“Money was a taboo topic that was ‘unladylike’ and I wanted to change that,” she says. What started as a network of people she knew personally quickly grew as they added their friends and those friends added their friends. There are now more than 180,000 people in that community. “I think millennial women are an incredibly engaged cohort of investors. They’re ready to take control of their financial future and they know a partner is not a financial plan,” says Devine.

“This generation of women is incredibly smart, driven, and fiercely independent and they are hungry for the flexibility and comfort that being financially free will afford them. They’re eager to learn and they’re making the most of the wealth of information that wasn’t available to previous generations. Plus micro-investing has entered the game and that’s a really hands-on way of teaching people the power of investing.”

Devine also has a podcast, launched in 2019, which demonstrates her great influence in the millennial market. Her audience is most interested in getting better at saving, creating a budget, and starting to invest.

TOUGH CONVERSATIONS WITH A BOYFRIEND

Michelle Stanley, 29, radio presenter

Michelle has become focused on her finances in the past couple of years. She’s bought an investment property, found a partner and moved up the career ladder.

Although she says she’s always had financial awareness, she didn’t have a grasp on personal finance. “I thought living within your means was living within your income, not living with what you need,” she says.

But when she started seeing her boyfriend, John, she had to become more serious about money.

“My boyfriend sat me down and said financial security was important for him and he wanted us to be compatible. He was so savvy and I was so embarrassed. He was only one year older but was so much more organized,” she says.

“He was always saving, paying himself first and making sure he had a goal of what he wanted to save and then making the rest of his expenses fit. Instead, I thought I’d spend what I wanted and save what was leftover. I thought I had enough money in the bank to fund my lifestyle but wasn’t very future-focused.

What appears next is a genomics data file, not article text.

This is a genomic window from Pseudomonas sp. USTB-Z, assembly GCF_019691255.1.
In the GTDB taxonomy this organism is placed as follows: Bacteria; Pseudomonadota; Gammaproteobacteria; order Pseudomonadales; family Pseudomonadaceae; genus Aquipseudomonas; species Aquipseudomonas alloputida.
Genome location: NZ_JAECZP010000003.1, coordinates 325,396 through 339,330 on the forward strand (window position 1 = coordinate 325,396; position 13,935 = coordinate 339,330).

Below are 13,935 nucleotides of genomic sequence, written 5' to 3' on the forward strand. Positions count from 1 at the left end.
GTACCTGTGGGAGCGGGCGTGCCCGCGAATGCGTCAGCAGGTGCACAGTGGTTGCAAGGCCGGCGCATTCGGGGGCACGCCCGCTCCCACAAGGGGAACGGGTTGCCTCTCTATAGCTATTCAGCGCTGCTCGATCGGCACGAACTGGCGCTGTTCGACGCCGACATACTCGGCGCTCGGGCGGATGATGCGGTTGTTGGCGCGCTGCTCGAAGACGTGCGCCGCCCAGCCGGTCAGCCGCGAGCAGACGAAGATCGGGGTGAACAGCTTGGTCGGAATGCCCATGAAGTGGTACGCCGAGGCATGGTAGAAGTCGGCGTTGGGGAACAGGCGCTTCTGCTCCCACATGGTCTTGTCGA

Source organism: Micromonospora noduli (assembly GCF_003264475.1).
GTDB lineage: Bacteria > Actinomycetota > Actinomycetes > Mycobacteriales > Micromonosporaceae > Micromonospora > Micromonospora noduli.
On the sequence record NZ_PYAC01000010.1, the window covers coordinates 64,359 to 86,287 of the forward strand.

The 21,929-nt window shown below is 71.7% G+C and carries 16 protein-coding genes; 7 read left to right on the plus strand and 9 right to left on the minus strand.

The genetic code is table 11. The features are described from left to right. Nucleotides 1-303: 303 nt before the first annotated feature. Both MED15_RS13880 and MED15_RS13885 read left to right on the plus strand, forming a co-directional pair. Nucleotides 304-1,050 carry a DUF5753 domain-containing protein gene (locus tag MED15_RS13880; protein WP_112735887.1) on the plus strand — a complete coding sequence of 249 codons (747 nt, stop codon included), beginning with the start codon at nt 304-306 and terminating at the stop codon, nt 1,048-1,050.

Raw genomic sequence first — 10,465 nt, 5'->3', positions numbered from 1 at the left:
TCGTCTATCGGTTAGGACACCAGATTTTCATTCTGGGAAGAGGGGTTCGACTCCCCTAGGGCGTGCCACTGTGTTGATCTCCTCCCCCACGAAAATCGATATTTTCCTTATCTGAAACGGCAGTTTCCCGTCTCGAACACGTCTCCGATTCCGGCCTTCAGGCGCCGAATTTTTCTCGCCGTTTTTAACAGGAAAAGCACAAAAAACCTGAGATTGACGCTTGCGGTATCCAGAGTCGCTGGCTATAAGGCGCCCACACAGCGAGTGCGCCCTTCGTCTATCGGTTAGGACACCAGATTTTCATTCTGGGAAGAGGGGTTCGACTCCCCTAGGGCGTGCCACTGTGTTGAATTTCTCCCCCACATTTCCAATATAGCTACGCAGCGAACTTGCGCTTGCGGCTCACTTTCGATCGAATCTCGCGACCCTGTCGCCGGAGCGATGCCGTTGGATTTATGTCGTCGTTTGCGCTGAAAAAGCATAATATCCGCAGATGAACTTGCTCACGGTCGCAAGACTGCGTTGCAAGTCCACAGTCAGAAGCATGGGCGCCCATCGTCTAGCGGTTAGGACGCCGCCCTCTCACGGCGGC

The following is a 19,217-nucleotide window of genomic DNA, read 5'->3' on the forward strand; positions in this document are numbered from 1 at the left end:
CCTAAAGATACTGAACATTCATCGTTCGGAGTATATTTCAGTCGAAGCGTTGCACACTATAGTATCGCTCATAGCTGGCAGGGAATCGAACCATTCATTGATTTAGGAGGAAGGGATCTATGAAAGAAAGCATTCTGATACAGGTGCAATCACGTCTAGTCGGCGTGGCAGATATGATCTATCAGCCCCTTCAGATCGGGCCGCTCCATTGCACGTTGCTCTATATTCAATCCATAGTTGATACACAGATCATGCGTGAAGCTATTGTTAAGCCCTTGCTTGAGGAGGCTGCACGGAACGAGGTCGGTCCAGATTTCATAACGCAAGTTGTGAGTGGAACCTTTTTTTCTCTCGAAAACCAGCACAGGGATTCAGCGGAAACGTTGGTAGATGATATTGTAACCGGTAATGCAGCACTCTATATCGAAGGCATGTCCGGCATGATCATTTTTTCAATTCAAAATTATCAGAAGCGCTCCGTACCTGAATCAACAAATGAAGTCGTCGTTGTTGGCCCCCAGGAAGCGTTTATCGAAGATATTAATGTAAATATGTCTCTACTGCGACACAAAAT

“We had to have a few days to see if we were compatible. He had so much money in the bank and in shares, and I had debt for a car and I only had a bit in my savings. We had to see how it would work. He’s in a well-paying job, he was building faster than I ever could. So it strained the relationship at first, and it still does. There are still things that come up – like buying a house together – because we won’t have the same input, but he’s a strong believer in earning your keep and share, and not paying for someone else’s decisions.

“When we talked about it, he was in the frame of mind that if I was happy to try and work on my situation, he’d be comfortable with that even though I would never have the same amount of money. I became more mindful in tracking spending and thought more about did I need what I was buying. I changed everything and saved so much money.

“I was no longer the young person traveling and living day today. I had to start realizing I was almost 30 and if I wanted kids I needed a stable life and a home, and that maturity all came at the same time.” Michelle already has an investment property with a mortgage, but priorities in the next few years are traveling and perhaps a home and family.

“He [John] has money to be able to take a year off and travel for a long time and I don’t, but we want to travel together. Longer-term I’d say [goals are] buying a house and how we can do that together or not.

Michelle also has a few shares that are managed by her dad. “I’d like to invest more but it’s such a hot market,” she says.

Michelle wants to know more about insurance. “I’m hearing so much about super, shares, and ETFs but in my situation, coming up to 30 and thinking of a family, I’d like to know what I need to be insured for and not just dropping money into an insurer’s account where I’d never get anything.”

So, what worries them?

Former financial adviser Glen James now works full time as a influencer through his My Millennial Money podcasts, which he started in 2018. This was the first financial advice podcast in Australia – by Aussies for Aussies.

According to James, his listeners’ top five issues are: investing in a share portfolio, buying a first home to live in, buying an investment property, getting a cash flow and spending plan under control, and wanting to increase income.

“It’s the generation that wants it all – and knows what ‘all’ means,” he says.

James says his audience wants to be given the tools to do it themselves. “They want to know how everything works, how we research it. They want to see under the hood of available options.”

He says the purpose of his podcast is to get people to a point where they are ready to see an adviser, get out of consumer debt, have an emergency fund and maybe dip their toe in the investment waters.

James left his own business two years ago because he wanted to provide advice to more people. “I hit some of my own personal and career goals in the financial advice industry and wanted a new challenge,” he says.